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    ABSTRACT: To compare neurodevelopmental outcome, mean arterial blood pressure (MABP), and regional cerebral oxygenation (rSco2) between preterm neonates treated for hypotension and controls. Preterm neonates (N = 66) with a gestational age (GA) ≤32 weeks, without a patent ductus arteriosus, treated for hypotension (dopamine ≥5 μg/kg/min) were included. Neonates were matched to controls for GA, birth weight, sex, and year of birth. The rSco2 was determined by using near-infrared spectroscopy. Monitoring of MABP, rSco2, and arterial saturation was started at admission and continued for at least 72 hours. Neurodevelopmental outcome was assessed at 18 and 24 months' corrected age by using the Griffiths Mental Development Scales or the Bayley Scales of Infant and Toddler Development, Third Edition. Infants treated for hypotension spent more time with an MABP less than GA (median 9% vs 0%, P < .001) and time with an MABP/rSco2 correlation >0.5 (27% vs 17%, P < .001). Time spent with an rSco2 <50% and neurodevelopmental outcome at 18 and 24 months' corrected age were not significantly different between infants treated for hypotension and controls. The 26 neonates with an rSco2 <50% for >10% of time had a lower neurodevelopmental outcome at 18 months (median 99 vs 104, P = .02). An MABP less than GA (in weeks) was not associated with lower rSco2 or with lower neurodevelopmental outcome scores. However, regardless of MABP, low rSco2 was associated with lower neurodevelopmental outcome scores. Perfusion/oxygenation variables could be of additional value in neonatal intensive care.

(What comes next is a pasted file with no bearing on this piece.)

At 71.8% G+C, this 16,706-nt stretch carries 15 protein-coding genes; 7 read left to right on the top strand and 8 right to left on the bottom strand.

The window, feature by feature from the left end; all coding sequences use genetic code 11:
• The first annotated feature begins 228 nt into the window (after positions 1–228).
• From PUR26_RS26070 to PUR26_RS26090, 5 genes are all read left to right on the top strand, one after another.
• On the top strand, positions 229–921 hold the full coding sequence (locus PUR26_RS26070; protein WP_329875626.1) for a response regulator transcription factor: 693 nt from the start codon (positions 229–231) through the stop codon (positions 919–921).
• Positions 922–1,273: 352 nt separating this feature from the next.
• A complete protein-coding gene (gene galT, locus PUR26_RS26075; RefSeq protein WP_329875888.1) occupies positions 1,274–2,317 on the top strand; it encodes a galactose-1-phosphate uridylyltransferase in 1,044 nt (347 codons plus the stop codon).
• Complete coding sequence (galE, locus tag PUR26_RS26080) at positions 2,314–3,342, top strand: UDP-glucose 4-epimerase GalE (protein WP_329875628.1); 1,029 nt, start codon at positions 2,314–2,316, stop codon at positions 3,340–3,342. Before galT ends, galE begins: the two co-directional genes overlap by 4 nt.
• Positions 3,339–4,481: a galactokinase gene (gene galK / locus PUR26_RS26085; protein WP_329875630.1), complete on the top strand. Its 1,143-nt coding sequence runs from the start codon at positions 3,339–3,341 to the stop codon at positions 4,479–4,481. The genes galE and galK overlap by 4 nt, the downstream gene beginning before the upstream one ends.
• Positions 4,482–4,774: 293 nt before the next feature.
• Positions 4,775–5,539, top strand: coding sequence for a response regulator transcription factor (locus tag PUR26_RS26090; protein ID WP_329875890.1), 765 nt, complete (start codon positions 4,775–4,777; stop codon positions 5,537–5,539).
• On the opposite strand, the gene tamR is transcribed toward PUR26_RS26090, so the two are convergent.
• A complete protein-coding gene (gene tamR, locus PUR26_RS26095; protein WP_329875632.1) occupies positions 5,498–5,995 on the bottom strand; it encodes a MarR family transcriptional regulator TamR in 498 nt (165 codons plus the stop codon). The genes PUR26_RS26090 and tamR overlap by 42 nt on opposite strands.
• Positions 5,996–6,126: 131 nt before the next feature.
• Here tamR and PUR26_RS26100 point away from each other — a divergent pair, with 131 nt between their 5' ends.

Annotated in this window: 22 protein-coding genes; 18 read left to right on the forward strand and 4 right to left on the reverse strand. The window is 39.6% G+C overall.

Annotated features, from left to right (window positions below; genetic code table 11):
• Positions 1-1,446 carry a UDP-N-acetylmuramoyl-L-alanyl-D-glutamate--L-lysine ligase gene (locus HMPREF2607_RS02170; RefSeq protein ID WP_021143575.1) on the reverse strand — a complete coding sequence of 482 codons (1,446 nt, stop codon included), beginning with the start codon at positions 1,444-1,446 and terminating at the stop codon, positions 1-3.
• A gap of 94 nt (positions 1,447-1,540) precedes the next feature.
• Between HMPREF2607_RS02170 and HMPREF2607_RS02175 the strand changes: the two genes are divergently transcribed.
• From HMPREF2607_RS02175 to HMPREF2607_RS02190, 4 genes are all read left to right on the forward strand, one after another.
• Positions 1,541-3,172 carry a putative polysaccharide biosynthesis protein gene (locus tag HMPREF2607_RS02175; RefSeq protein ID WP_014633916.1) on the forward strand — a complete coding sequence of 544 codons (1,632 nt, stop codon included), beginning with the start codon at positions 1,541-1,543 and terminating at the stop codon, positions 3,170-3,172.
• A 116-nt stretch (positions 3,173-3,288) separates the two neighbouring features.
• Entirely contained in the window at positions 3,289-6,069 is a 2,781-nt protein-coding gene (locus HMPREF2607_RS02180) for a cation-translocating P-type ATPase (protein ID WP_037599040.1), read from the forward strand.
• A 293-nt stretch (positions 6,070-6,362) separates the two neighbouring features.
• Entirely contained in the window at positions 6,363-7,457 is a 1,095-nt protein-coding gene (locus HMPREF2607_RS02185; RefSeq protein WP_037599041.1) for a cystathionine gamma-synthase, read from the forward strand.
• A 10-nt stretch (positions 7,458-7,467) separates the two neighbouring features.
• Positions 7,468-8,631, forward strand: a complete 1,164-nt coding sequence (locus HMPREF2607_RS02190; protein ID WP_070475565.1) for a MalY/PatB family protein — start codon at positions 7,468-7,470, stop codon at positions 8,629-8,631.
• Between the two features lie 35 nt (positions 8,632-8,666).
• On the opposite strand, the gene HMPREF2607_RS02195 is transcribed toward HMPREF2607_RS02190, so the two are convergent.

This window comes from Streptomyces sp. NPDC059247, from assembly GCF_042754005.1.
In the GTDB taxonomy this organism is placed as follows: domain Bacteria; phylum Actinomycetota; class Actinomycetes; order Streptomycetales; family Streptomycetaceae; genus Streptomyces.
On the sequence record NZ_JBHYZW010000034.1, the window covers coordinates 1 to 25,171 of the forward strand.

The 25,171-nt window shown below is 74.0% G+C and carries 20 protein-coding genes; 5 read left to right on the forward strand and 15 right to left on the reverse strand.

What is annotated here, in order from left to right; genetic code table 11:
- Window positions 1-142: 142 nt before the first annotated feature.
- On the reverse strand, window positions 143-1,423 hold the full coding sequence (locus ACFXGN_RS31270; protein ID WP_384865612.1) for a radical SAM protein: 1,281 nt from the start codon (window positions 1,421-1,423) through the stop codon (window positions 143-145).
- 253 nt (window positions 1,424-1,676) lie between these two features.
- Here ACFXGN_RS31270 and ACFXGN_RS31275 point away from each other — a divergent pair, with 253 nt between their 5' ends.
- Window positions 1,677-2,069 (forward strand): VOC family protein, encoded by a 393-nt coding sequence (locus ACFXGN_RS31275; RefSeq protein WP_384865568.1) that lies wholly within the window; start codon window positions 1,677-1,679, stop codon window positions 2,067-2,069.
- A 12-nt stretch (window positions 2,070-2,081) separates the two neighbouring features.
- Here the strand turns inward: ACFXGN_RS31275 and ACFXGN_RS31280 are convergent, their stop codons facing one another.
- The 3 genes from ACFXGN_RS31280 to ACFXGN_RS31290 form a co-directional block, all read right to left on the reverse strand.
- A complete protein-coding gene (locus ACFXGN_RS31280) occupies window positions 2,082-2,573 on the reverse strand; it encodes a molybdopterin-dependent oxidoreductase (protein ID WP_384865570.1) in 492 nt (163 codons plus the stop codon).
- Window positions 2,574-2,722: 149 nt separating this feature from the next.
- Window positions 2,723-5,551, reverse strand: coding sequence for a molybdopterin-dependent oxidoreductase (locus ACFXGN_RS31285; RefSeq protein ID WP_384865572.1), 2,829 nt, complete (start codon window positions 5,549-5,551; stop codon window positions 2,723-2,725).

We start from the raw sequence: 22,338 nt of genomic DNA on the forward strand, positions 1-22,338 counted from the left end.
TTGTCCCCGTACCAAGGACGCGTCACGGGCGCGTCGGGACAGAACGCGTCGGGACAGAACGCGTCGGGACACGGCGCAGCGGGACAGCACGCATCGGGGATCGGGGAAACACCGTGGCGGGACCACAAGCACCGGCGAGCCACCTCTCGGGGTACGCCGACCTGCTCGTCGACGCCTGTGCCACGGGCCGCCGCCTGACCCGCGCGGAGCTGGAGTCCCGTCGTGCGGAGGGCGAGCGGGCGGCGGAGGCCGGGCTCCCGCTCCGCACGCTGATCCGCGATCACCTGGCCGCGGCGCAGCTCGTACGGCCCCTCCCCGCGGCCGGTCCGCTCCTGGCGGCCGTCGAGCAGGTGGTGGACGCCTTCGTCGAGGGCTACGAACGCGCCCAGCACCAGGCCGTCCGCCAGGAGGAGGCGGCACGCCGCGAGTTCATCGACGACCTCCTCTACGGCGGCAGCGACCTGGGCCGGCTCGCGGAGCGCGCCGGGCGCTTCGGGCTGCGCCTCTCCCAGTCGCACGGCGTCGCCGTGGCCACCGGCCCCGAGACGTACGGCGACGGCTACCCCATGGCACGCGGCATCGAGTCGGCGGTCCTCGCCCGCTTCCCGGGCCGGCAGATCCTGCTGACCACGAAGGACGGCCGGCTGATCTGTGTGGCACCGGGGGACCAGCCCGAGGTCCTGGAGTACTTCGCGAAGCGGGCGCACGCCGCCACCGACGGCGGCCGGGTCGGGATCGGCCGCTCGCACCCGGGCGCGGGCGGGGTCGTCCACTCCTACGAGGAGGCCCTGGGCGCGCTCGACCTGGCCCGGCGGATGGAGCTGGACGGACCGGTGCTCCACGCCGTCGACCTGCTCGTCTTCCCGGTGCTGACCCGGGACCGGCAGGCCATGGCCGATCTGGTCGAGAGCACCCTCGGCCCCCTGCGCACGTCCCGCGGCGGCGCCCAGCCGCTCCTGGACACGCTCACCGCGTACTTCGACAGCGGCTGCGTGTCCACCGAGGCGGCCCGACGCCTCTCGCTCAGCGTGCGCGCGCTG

The Journal of pediatrics 01/2014; · 4.02 Impact Factor
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    ABSTRACT: Neonatal stroke, including perinatal arterial ischaemic stroke and cerebral sinovenous thrombosis, remains a serious problem in the neonate. This paper reviews the current evidence on epidemiology, pathogenesis, diagnostics and therapeutic options. Although our understanding of the underlying mechanisms and possible risk factors has improved, little progress has been made towards therapeutic options. Considering the high incidence of neurological sequelae, the need for therapeutic options is high and should be the focus of future research. This article is protected by copyright. All rights reserved.
    Acta Paediatrica 01/2014; · 1.97 Impact Factor